Now, as a beautiful, though far too thin for a Mabsoner, 12-year-old Keera was watching over the new manatee cow-mothers who had recently lost their calves and who were hoping to rescue discarded human babies.  They were organizing off the shores of Pensacola, Florida in the Gulf of Mexico.  They must have things in order because the moon was right for a dump.  Keera was hopful that the mothers who had just calved would be able to bond with a new one who would live.  Month after month some of them tried, only to be disappointed because the human babies they caught could not survive in their world.

Keera worried about her family; both the other Mabsoners and manatees.  Those who looked something like her were always in danger of discovery and those that had taken them in and blessed them with more life than they otherwise could have experienced were decreasing in number.  The number of calves lost each calving time was astounding.  Somehow, though, the manatees survived.  Miraculously, it seemed to Keera.  The manatee's numbers were decreasing regardless of the effort the Mabsoners put forth to guard and protect them.  They could do very little most of the time for fear of discovery.  They all, manatee and Mabsoner alike, knew that if the Mabsoners were discovered the humans of land would not be pleased.  They didn't like to share the world with each other or the other animals in it.  Surely they would be severely displeased to learn of a new kind of human.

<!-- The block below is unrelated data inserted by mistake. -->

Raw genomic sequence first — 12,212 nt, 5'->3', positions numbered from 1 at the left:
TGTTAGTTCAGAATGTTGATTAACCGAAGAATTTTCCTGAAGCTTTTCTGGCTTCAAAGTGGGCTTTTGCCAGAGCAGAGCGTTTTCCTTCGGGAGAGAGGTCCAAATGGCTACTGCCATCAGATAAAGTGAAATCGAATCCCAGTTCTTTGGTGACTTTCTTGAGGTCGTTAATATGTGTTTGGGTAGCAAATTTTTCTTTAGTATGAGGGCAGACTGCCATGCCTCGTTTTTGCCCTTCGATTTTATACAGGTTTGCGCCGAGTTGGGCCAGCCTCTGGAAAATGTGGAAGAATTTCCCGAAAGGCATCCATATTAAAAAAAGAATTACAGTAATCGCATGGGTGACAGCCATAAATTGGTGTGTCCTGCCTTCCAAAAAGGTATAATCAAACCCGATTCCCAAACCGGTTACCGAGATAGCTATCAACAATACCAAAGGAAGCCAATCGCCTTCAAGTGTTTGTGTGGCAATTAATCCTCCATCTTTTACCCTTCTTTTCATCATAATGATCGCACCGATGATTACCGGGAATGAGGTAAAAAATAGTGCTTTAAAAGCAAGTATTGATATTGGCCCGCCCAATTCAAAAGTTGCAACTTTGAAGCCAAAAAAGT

The worst the humans of land could do was kill them all.  And since they knew of at least one Mabsoner murdered by a human, they preferred to err on the side of caution.

© 2008-2012 Tori Gollihugh All Rights Reserved

next installment: the June 14th, 10am

The NEXT installment has already been published.  Click NEXT to get to it.

1 comment:

vicki said...

I'm enjoying the reading, but taken aback by the 'disposal' process. Ugh!

So, I don't know if you approve of my proof-reading, then the commentary. Lemme know. If you don't like it, I will stop. So here is what I see that may be in err:
"those who had lots a calf"-maybe lost a calf?

"and had, wiht great effort and straining ears, learned hot to speak"- with, not rather than 'hot'

"put forth to guiard and protect them."-guard?

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© 2008-2016 Tori Gollihugh All Rights Reserved